From vaudeville and radio to movies, television, and far flung outposts across the globe, Bob Hope had one of the longest and most successful careers in show biz. His reputation has faded in the generation since his death at the age of 100 in 2003—even his namesake airport has been relabeled—but he hasn’t been entirely forgotten.
Beyond the films that occasionally show up on Turner Classic Movies, Kino Lorber has been putting some of his best work out on Blu-ray. In addition to recently reissuing some of the pictures in the “Road” series he made with his bosom buddy Bing Crosby, Kino is currently releasing some of his solo efforts in crisp new 2K masters. Unlike his friends Jack Benny and George Burns, Bob lost his timing in his later years—but these are vintage Hope, “Rapid Robert” at his best.
“My Favorite Blonde” (1942), the first and arguably best of his “Favorite” trio, has not been an easy film to see in recent decades so it’s especially welcome. This fast and funny comedy-thriller also had the distinction of launching Norman Panama’s & Melvin Frank’s film careers; the duo, who were writing for Hope’s radio show at the time they concocted the story for this picture, went on to a stellar career that included several additional films for the comedian.
Co-starring Madeleine Carroll (“The 39 Steps”) and directed by Sidney Lanfield (“The Hound of the Baskervilles”), “Blonde” starts out like a stylish espionage drama with a murder aboard a ship, glimpsed through a heavy fog. Carroll is a British agent on the run when she meets up with Hope, who’s clowning on stage with a penguin, and latches onto him as a cover to escape the baddies chasing her; before long she’s kissing him to seal the deal. “I’ve given up kissing strange women.” What made you give it up? “Strange women.”
“Nothing But The Truth” (1941), which reteams Hope with “Cat and the Canary” co-star Paulette Goddard (best known for “Modern Times”), is another one that has been hard to find. Bob is a stockbroker in this one, who enters into a bet with his boss he can go 24 hours without telling a lie. If that sounds like a tried and true plot device (hello, Jim Carrey), welcome to creatively bankrupt Hollywood.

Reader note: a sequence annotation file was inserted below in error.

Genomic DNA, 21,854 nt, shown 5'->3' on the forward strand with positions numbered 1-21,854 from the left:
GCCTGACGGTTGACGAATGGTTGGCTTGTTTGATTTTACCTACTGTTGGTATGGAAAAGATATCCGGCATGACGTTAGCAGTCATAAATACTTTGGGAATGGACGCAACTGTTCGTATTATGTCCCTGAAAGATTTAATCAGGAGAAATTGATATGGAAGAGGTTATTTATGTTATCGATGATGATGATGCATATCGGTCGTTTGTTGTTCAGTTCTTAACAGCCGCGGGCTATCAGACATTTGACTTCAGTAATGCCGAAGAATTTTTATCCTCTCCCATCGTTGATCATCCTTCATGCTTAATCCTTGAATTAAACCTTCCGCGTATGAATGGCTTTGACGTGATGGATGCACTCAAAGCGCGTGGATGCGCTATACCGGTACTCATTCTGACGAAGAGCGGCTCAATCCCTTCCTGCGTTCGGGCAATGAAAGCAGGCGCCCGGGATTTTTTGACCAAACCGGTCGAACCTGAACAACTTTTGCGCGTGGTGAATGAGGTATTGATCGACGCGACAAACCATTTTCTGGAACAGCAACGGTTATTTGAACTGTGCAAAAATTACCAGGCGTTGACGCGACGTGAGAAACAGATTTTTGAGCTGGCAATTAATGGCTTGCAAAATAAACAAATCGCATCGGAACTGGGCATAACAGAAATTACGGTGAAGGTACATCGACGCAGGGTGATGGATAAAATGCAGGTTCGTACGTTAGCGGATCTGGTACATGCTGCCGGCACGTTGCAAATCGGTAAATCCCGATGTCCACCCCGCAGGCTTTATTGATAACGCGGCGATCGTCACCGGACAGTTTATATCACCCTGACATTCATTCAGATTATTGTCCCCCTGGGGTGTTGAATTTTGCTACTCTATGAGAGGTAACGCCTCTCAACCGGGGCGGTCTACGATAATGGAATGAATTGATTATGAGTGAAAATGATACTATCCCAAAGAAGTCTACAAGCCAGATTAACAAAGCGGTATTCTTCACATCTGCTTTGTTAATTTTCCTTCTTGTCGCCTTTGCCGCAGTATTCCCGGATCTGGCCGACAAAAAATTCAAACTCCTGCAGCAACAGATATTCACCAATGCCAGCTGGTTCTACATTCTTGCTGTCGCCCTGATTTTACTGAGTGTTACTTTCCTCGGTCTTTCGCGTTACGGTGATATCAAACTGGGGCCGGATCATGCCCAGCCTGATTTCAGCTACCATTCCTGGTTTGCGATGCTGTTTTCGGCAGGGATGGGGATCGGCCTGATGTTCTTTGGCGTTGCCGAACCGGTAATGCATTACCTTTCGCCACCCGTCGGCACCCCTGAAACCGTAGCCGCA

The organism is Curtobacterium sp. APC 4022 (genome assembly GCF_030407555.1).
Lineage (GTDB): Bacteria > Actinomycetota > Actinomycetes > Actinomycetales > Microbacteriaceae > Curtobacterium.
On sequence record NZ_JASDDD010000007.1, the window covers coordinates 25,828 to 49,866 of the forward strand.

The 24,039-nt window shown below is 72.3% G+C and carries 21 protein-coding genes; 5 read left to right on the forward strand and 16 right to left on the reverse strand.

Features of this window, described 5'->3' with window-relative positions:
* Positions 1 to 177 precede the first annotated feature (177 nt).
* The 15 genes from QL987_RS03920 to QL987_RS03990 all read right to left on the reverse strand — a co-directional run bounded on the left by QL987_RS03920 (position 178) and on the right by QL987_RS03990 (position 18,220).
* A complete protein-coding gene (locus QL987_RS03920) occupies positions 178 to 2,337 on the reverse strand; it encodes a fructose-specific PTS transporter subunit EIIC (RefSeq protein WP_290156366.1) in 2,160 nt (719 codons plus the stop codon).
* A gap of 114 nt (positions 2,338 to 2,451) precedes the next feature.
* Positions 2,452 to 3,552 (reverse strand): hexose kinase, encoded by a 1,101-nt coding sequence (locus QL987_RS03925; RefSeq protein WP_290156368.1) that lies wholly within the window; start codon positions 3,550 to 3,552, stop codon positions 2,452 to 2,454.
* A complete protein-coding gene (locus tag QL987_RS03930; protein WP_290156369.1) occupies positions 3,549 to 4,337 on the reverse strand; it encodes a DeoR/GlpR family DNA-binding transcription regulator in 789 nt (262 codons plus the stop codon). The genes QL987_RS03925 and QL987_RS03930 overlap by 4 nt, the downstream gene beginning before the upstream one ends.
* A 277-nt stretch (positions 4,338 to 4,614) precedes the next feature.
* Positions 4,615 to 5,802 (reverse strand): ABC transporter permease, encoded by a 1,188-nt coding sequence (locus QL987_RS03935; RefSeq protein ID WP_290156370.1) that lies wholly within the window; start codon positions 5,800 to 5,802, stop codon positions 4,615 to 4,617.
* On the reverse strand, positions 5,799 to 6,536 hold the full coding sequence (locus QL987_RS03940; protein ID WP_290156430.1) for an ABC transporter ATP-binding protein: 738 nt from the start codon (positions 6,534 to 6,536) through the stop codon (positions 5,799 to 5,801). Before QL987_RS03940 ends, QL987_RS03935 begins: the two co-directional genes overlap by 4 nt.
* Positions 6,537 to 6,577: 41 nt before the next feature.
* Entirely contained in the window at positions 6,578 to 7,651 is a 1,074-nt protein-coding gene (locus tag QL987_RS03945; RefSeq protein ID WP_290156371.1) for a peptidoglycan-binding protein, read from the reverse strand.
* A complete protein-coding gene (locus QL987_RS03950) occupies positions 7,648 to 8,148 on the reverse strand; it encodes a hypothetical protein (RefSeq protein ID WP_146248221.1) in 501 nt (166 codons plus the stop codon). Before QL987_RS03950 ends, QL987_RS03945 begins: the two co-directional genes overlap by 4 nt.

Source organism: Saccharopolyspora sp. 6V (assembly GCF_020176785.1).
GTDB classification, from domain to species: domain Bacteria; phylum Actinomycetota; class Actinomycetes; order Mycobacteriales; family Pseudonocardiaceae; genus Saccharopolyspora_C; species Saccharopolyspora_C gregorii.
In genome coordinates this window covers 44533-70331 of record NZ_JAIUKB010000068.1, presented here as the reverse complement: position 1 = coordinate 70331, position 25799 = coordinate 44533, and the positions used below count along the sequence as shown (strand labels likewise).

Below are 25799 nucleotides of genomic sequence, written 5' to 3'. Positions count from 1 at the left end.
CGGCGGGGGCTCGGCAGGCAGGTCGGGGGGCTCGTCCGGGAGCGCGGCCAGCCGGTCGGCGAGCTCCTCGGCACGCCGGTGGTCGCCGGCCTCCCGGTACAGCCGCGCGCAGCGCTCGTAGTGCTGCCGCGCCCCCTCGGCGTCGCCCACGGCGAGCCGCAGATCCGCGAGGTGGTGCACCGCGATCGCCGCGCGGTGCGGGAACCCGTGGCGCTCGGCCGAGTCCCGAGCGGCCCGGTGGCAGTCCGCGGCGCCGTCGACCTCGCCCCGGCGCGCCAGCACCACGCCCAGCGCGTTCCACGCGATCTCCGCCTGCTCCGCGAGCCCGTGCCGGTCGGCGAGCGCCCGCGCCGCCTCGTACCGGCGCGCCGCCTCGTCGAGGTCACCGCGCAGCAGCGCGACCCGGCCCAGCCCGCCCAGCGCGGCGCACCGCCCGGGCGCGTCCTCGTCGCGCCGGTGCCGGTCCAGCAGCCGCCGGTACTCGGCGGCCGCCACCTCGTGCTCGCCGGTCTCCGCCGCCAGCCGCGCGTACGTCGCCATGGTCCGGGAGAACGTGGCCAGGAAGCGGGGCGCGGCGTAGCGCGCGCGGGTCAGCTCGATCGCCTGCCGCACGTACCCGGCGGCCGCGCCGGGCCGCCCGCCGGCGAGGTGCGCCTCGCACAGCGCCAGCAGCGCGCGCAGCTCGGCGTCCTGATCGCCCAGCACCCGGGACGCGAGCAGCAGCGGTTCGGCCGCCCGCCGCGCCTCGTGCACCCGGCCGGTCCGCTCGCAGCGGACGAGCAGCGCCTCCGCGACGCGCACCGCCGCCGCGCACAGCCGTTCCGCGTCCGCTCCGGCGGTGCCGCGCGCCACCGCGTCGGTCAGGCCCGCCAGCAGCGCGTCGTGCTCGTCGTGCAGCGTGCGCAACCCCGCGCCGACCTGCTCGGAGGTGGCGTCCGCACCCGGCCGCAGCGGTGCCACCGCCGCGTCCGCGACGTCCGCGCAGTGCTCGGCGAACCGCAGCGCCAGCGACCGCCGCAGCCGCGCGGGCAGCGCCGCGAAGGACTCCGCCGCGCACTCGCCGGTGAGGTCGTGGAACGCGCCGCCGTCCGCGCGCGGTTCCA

“Caught in the Draft” (1941) casts Hope as a gun-shy movie star who makes a serious effort to avoid the draft but—you guessed it—ends up being pressed into service. Will he win the heart of the colonel’s daughter (Dorothy Lamour, his “Road” co-star)? I don’t kiss and tell. Among the bonus material on this one is footage of Hope entertaining the troops, the fabled “Hollywood Victory Caravan” and two all-star “Command Performance” radio shows. All available from Kino Lorber on Blu-ray.
You may have seen “Chicago” on stage and/or screen, but this juggernaut has longer legs than you may realize. Before it was an award-winning musical, it was a movie called “Roxie Hart” (1942), filmed with Ginger Rogers in the title role. Before that it was a Broadway play by Maurine Watkins, making its debut in 1926.
But wait, there’s more. “Chicago” was also made into a silent movie in 1927. It was considered a lost film until a print turned up in Cecil B. DeMille’s archives. This comedic melodrama (now restored and available on Blu-ray from Flicker Alley) is a revelation, starring former Mack Sennett bathing beauty Phyllis Haver as Roxie, who relishes her reputation as Chicago’s “most beautiful murderess” after she impulsively shoots and kills her sugar daddy (Eugene Pallette).
C.B. was afraid it would tarnish his reputation as a director of biblical epics, so it’s credited to one Frank Urson. Haver is a pistol as the trigger-happy golddigger, a prototype of the blonde bombshell Jean Harlow would make famous in a few short years. The Blu-ray looks as sensational as its subject matter; the jazzy score by Mont Alto Motion Picture Orchestra is nothing less than superb.